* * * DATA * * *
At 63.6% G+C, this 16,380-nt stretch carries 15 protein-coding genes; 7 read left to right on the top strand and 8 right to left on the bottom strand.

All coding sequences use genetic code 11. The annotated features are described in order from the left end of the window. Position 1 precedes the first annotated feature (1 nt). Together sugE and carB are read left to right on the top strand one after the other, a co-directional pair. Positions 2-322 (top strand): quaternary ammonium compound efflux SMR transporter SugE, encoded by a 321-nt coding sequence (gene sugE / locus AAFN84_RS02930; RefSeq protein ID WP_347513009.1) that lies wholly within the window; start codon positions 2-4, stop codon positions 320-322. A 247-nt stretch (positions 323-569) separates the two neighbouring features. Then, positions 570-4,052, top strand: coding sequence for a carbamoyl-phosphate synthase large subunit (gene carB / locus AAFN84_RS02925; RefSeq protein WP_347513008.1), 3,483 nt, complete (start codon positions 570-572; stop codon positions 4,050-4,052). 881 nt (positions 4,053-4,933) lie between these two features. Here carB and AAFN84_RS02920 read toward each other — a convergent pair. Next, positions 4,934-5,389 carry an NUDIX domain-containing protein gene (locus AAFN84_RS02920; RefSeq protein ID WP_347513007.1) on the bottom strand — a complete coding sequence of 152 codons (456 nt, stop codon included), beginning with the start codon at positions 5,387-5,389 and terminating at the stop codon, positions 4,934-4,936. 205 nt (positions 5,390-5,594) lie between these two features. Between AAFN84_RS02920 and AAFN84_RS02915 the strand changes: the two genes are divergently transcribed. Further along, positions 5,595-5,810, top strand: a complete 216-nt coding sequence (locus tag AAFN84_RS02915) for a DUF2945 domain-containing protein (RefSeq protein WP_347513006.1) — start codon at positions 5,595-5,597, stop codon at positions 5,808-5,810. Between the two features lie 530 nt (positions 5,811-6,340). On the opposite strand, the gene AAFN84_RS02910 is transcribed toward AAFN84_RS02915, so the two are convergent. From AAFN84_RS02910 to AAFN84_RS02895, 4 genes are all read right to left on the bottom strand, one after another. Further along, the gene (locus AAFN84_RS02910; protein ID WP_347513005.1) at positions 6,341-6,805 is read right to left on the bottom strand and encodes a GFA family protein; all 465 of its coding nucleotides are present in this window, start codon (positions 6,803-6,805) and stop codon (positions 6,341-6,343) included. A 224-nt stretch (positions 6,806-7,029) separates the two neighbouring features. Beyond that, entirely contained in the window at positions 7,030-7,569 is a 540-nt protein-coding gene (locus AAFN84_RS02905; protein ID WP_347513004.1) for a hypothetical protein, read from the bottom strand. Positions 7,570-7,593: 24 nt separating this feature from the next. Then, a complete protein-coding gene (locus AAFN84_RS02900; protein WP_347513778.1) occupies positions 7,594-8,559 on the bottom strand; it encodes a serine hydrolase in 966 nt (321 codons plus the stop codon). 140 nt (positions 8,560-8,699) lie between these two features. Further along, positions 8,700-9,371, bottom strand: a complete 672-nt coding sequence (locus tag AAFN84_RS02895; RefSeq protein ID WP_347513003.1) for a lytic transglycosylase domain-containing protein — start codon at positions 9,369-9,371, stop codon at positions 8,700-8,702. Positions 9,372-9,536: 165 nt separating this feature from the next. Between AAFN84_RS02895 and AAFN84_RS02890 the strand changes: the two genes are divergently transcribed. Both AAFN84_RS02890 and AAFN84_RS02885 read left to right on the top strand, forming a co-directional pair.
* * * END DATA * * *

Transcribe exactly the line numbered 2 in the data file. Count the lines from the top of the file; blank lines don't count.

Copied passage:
All coding sequences use genetic code 11. The annotated features are described in order from the left end of the window. Position 1 precedes the first annotated feature (1 nt). Together sugE and carB are read left to right on the top strand one after the other, a co-directional pair. Positions 2-322 (top strand): quaternary ammonium compound efflux SMR transporter SugE, encoded by a 321-nt coding sequence (gene sugE / locus AAFN84_RS02930; RefSeq protein ID WP_347513009.1) that lies wholly within the window; start codon positions 2-4, stop codon positions 320-322. A 247-nt stretch (positions 323-569) separates the two neighbouring features. Then, positions 570-4,052, top strand: coding sequence for a carbamoyl-phosphate synthase large subunit (gene carB / locus AAFN84_RS02925; RefSeq protein WP_347513008.1), 3,483 nt, complete (start codon positions 570-572; stop codon positions 4,050-4,052). 881 nt (positions 4,053-4,933) lie between these two features. Here carB and AAFN84_RS02920 read toward each other — a convergent pair. Next, positions 4,934-5,389 carry an NUDIX domain-containing protein gene (locus AAFN84_RS02920; RefSeq protein ID WP_347513007.1) on the bottom strand — a complete coding sequence of 152 codons (456 nt, stop codon included), beginning with the start codon at positions 5,387-5,389 and terminating at the stop codon, positions 4,934-4,936. 205 nt (positions 5,390-5,594) lie between these two features. Between AAFN84_RS02920 and AAFN84_RS02915 the strand changes: the two genes are divergently transcribed. Further along, positions 5,595-5,810, top strand: a complete 216-nt coding sequence (locus tag AAFN84_RS02915) for a DUF2945 domain-containing protein (RefSeq protein WP_347513006.1) — start codon at positions 5,595-5,597, stop codon at positions 5,808-5,810. Between the two features lie 530 nt (positions 5,811-6,340). On the opposite strand, the gene AAFN84_RS02910 is transcribed toward AAFN84_RS02915, so the two are convergent. From AAFN84_RS02910 to AAFN84_RS02895, 4 genes are all read right to left on the bottom strand, one after another. Further along, the gene (locus AAFN84_RS02910; protein ID WP_347513005.1) at positions 6,341-6,805 is read right to left on the bottom strand and encodes a GFA family protein; all 465 of its coding nucleotides are present in this window, start codon (positions 6,803-6,805) and stop codon (positions 6,341-6,343) included. A 224-nt stretch (positions 6,806-7,029) separates the two neighbouring features. Beyond that, entirely contained in the window at positions 7,030-7,569 is a 540-nt protein-coding gene (locus AAFN84_RS02905; protein ID WP_347513004.1) for a hypothetical protein, read from the bottom strand. Positions 7,570-7,593: 24 nt separating this feature from the next. Then, a complete protein-coding gene (locus AAFN84_RS02900; protein WP_347513778.1) occupies positions 7,594-8,559 on the bottom strand; it encodes a serine hydrolase in 966 nt (321 codons plus the stop codon). 140 nt (positions 8,560-8,699) lie between these two features. Further along, positions 8,700-9,371, bottom strand: a complete 672-nt coding sequence (locus tag AAFN84_RS02895; RefSeq protein ID WP_347513003.1) for a lytic transglycosylase domain-containing protein — start codon at positions 9,369-9,371, stop codon at positions 8,700-8,702. Positions 9,372-9,536: 165 nt separating this feature from the next. Between AAFN84_RS02895 and AAFN84_RS02890 the strand changes: the two genes are divergently transcribed. Both AAFN84_RS02890 and AAFN84_RS02885 read left to right on the top strand, forming a co-directional pair.